Publications by authors named "Sheila Vitória Resende"

2 Publications

  • Page 1 of 1

Transcriptome Analysis of (Cactaceae) Reveals Metabolic Changes During Shoot Organogenesis Induction.

Front Plant Sci 2021 20;12:697556. Epub 2021 Aug 20.

Plant Biology Department/Laboratory of Plant Tissue Culture II-BIOAGRO, Federal University of Viçosa (UFV), Viçosa, Brazil.

is an endangered cactus highly valued for its ornamental properties. shoot production of this species provides a sustainable alternative to overharvesting from the wild; however, its propagation could be improved if the genetic regulation underlying its developmental processes were known. The present study generated transcriptome data, describing shoot organogenesis induction in . Total RNA was extracted from explants before (control) and after shoot organogenesis induction (treated). A total of 14,478 unigenes (average length, 520 bases) were obtained using Illumina HiSeq 3000 (Illumina Inc., San Diego, CA, USA) sequencing and transcriptome assembly. Filtering for differential expression yielded 2,058 unigenes. Pairwise comparison of treated vs. control genes revealed that 1,241 (60.3%) unigenes exhibited no significant change, 226 (11%) were downregulated, and 591 (28.7%) were upregulated. Based on database analysis, more transcription factor families and unigenes appeared to be upregulated in the treated samples than in controls. Expression of () and () genes, both of which were upregulated in treated samples, was further validated by real-time quantitative PCR (RT-qPCR). Differences in gene expression patterns between control and treated samples indicate substantial changes in the primary and secondary metabolism of after the induction of shoot organogenesis. These results help to clarify the molecular genetics and functional genomic aspects underlying propagation in the Cactaceae family.
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http://dx.doi.org/10.3389/fpls.2021.697556DOI Listing
http://www.ncbi.nlm.nih.gov/pmc/articles/PMC8417902PMC
August 2021

Anatomy, Flow Cytometry, and X-Ray Tomography Reveal Tissue Organization and Ploidy Distribution in Long-Term Cultures of Species.

Front Plant Sci 2020 31;11:1314. Epub 2020 Aug 31.

Laboratory of Plant Tissue Culture II-BIOAGRO, Plant Biology Department, Federal University of Viçosa (UFV), Viçosa, Brazil.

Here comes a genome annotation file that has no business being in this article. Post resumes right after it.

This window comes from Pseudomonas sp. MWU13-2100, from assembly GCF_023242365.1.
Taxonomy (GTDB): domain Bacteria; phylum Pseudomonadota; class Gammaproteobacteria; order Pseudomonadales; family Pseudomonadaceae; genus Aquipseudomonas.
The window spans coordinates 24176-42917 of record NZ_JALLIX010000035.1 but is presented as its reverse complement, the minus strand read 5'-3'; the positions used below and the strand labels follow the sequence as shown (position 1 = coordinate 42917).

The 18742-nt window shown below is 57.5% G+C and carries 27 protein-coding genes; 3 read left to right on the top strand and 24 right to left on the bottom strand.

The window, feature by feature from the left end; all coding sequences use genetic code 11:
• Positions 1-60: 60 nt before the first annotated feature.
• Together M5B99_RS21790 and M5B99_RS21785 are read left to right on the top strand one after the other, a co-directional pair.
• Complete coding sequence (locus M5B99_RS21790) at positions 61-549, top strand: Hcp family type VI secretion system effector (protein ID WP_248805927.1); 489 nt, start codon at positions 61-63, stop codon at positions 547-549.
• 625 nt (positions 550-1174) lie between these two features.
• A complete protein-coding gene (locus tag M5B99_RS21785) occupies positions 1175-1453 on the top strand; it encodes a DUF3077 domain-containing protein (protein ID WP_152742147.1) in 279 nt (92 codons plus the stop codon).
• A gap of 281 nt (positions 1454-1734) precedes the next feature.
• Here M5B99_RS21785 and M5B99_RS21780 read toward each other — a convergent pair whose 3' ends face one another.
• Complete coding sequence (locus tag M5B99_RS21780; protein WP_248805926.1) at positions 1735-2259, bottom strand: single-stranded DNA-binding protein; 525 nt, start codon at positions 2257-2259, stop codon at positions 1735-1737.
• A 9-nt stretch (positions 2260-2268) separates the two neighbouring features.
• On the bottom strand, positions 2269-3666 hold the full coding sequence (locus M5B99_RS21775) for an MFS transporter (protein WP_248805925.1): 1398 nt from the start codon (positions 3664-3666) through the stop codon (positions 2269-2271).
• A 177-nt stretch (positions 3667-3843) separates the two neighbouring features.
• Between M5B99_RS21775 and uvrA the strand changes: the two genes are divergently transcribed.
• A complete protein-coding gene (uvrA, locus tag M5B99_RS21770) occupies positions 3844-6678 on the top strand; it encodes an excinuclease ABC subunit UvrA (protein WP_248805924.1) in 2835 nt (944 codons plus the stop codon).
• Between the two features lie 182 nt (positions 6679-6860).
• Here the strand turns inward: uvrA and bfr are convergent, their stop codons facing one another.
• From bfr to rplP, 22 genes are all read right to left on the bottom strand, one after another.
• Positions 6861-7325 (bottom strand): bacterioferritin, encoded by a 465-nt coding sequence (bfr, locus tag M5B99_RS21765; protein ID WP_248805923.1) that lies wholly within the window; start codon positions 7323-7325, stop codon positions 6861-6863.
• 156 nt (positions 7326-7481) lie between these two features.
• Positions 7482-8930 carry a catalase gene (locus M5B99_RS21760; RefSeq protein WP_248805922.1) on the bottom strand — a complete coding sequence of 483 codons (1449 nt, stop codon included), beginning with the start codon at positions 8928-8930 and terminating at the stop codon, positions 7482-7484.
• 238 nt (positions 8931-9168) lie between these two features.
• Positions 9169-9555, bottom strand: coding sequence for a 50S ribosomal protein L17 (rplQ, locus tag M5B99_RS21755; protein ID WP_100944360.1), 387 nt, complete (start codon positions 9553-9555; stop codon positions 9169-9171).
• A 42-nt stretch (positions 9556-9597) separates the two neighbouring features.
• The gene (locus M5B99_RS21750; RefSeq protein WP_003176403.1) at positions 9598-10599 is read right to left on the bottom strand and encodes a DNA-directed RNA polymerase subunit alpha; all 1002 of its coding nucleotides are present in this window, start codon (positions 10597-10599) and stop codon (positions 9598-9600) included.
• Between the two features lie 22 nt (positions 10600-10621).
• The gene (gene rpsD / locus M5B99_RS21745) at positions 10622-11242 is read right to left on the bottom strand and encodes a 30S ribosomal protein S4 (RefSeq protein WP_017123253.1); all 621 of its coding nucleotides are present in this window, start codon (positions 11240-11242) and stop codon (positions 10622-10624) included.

Cacti have a highly specialized stem that enables survival during extended dry periods. Despite the ornamental value of cacti and the fact that stems represent the main source of explants in tissue culture, there are no studies on their morpho-anatomical and cytological characteristics in . The present study seeks to address the occurrence of cells with mixed ploidy level in cacti tissues. Specifically, we aim to understand how stem tissue is organized, how mixoploidy is distributed when present, and whether detected patterns of ploidy change after long periods of culture. To analyze tissue organization, and plants that had been germinated and cultivated were analyzed for stem structure using toluidine blue, Xylidine Ponceau, Periodic Acid Schiff, ruthenium red, and acid floroglucin. To investigate patterns of ploidy, apical, medial, and basal zones of the stem, as well as, periphery, cortex, and stele (vascular tissue and pith) regions of the stem and root apexes from four- and ten-year old cultured were analyzed by flow cytometry. X-ray micro-computed tomography (XRµCT) was performed with fragments of stems from both species. The scarcity of support elements (, sclereids and fibers) indicates that epidermis, hypodermis, and wide-band tracheids present in cortical vascular bundles and stele, as well as water stored in aquifer parenchyma cells along the cortex, provide mechanical support to the stem. Parenchyma cells increase in volume with a four-fold increase in ploidy. and exhibit the same pattern of cell ploidy irrespective of topophysical region or age, but there is a marked difference in ploidy between the stem periphery (epidermis and hypodermis), cortex, stele, and roots. Mixoploidy in is not related to the age of the culture, but is a developmental trait, whereby endocycles promote cell differentiation to accumulate valuable water.
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http://dx.doi.org/10.3389/fpls.2020.01314DOI Listing
http://www.ncbi.nlm.nih.gov/pmc/articles/PMC7488924PMC
August 2020
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